What is a Root Canal and Why Do I Need One?
By contactus@drjrobb.com
November 30, 2020
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If a cavity (decay), grinding, or trauma allow bacteria to reach the center of your tooth (pulp), the pulp becomes infected. This is often referred to as an abscess. If left untreated, the infection can spread and cause more damage to your surrounding tissues and bone.

 

Once the bacteria has reached the pulp, your only treatment choices are a root canal or removing the tooth. All filling the tooth will accomplish is to block off one of the routes of escape for the pressure the infection creates thus causing additional pain and swelling to you.

 

If you choose a root canal, the first step is to remove damaged pulp. Tiny files are used to accomplish this. They clean and shape the canal where your pulp was. Medications are sometimes used in the canal to help kill bacteria in the infection. An antibiotic prescription may also be needed. For severe infections, your tooth may need to be left open for a few days to drain.

 

Once your canal is cleaned and shaped, it is dried and a rubbery material called gutta percha is placed with a sealer so that bacteria cannot move back into the now clean canal.

 

In most cases, a temporary filling is put in tooth between visits (if you need more than one) and after your root canal is finished.  This temporary filling is just what the name says. It is meant to be temporary.  It will break down over time and allow bacteria to get back into the canal and reinfect it. It needs to be removed and replaced by a permanent filling material.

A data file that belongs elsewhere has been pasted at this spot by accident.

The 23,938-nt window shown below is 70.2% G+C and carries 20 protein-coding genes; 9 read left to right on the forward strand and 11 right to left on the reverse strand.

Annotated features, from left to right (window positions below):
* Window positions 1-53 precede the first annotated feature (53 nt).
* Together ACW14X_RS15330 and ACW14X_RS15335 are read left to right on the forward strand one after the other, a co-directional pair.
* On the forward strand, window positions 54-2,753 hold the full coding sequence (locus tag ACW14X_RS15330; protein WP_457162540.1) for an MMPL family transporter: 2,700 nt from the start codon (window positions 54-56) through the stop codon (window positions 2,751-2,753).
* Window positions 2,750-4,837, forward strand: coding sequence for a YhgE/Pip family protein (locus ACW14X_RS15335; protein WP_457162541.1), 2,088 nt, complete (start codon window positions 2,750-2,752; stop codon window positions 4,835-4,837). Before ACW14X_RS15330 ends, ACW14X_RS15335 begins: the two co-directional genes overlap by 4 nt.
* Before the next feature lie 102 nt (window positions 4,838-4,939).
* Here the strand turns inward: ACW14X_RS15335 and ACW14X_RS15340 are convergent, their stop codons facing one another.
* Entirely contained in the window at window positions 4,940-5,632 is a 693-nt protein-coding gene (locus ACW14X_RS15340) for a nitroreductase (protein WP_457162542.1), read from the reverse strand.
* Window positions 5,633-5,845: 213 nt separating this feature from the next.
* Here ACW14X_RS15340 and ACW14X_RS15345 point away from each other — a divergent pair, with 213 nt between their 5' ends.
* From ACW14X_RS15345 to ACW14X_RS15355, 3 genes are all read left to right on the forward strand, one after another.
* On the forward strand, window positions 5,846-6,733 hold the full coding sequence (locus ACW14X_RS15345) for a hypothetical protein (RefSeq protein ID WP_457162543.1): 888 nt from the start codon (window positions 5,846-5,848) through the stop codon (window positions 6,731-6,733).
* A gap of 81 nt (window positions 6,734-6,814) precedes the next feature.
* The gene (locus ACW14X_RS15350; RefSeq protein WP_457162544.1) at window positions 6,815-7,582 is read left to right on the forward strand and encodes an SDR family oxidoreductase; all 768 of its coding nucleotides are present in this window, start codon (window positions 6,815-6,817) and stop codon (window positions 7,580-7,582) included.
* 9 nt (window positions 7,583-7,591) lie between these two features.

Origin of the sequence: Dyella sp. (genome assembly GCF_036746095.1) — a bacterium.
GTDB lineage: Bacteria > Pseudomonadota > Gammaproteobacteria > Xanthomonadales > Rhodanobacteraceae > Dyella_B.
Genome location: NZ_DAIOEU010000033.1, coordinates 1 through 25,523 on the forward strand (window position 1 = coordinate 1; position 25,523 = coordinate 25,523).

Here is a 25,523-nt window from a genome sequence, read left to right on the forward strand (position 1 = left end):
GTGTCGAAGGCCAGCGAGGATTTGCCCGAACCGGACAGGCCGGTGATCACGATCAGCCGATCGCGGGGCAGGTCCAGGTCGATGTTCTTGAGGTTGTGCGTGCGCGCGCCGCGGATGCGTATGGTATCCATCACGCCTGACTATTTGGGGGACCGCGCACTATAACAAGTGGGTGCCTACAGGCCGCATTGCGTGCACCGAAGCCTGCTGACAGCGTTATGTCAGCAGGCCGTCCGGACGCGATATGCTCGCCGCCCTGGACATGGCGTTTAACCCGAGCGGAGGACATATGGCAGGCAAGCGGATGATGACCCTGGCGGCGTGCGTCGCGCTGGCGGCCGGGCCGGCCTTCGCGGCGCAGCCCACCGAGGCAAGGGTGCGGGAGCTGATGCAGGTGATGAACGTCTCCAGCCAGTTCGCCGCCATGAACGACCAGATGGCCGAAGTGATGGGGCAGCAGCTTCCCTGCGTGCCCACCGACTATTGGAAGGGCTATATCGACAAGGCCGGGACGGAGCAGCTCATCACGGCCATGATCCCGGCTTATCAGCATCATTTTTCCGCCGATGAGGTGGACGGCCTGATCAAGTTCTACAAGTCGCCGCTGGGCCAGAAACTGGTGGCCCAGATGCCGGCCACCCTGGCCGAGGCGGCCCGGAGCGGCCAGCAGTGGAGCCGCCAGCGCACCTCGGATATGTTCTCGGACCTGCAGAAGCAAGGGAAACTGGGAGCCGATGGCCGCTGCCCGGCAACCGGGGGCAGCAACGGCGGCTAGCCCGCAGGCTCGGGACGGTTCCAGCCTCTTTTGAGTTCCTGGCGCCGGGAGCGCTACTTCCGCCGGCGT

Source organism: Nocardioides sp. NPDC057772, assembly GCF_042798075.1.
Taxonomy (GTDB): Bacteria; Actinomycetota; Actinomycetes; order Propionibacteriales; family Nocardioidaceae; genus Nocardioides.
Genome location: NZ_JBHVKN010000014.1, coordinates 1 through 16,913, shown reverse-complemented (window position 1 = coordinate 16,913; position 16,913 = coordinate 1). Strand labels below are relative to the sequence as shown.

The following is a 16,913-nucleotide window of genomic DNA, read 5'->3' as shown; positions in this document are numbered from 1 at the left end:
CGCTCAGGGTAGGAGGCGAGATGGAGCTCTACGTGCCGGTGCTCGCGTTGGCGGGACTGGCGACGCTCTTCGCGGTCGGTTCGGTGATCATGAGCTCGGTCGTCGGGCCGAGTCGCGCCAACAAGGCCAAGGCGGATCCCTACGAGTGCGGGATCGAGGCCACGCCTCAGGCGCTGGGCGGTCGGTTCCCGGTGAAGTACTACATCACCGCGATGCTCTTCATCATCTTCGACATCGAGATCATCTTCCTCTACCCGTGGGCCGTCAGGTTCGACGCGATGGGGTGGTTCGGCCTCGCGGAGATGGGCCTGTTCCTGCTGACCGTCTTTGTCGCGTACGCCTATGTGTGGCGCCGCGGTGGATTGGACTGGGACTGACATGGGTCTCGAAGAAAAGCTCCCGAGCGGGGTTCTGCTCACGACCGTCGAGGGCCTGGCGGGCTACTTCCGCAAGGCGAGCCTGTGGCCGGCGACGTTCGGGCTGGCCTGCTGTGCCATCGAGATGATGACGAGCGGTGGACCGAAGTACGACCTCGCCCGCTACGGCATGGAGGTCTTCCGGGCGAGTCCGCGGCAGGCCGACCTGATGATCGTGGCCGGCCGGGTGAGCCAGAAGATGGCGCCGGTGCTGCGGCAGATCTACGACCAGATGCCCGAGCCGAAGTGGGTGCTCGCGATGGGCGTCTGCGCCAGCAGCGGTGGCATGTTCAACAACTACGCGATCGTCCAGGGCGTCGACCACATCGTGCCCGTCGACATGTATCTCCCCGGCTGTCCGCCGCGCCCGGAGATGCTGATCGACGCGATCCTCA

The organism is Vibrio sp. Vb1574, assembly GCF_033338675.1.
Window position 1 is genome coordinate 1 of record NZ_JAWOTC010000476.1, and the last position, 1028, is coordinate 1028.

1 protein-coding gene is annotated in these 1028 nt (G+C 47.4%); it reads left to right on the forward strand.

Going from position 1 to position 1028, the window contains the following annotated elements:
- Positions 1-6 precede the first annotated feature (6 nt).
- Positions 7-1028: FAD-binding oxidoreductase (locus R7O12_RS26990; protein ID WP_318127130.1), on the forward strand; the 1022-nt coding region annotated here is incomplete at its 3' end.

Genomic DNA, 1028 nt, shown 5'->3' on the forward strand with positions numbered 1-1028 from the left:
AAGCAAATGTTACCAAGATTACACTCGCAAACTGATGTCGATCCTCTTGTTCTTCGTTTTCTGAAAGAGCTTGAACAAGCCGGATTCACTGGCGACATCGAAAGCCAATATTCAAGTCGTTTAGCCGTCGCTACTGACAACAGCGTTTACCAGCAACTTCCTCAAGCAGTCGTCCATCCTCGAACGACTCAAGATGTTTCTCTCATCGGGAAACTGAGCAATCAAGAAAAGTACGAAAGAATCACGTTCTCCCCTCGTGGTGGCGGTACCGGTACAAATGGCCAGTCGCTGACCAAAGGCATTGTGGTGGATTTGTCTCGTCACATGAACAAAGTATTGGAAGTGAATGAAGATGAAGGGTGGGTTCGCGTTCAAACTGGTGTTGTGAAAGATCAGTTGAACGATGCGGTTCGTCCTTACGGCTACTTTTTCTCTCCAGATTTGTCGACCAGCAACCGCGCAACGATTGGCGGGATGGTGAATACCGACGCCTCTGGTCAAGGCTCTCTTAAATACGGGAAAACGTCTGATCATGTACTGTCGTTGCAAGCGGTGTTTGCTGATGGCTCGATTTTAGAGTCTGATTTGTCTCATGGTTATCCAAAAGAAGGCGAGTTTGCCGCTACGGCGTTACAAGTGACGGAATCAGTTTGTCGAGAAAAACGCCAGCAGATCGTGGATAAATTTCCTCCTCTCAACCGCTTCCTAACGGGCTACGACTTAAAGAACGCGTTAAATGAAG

Unfortunately, removing your dental pulp also removes the way that nutrients get to your tooth. This lack of nutrients can weaken your tooth, much in the way that leaves change in the Fall when they get fewer nutrients. Crowns are recommended to restore most teeth that have had root canals to prevent further damage that can occur to the weakened tooth.

 

You can learn more about root canals (and crowns) from Dear Doctor in the Patient Education section of my website, www.drjrobb.com or by clicking here: Root Canal TreatmentRoot Canal Treatment FAQsRoot Canal Treatment for ChildrenCrowns & Bridgework

 

Note: This advice is not intended to replace the clinical judgement of your healthcare providers.

 

Dr. Jennifer Robb is a general dentist who does root canals on some teeth (and refers to a specialist for those she cannot do). Her office is located at 1320 Cooper Foster Park Rd., Lorain, OH 44053. Call 440-960-1940.

www.drjrobb.com  Www.Facebook.com/DrJenniferRobb

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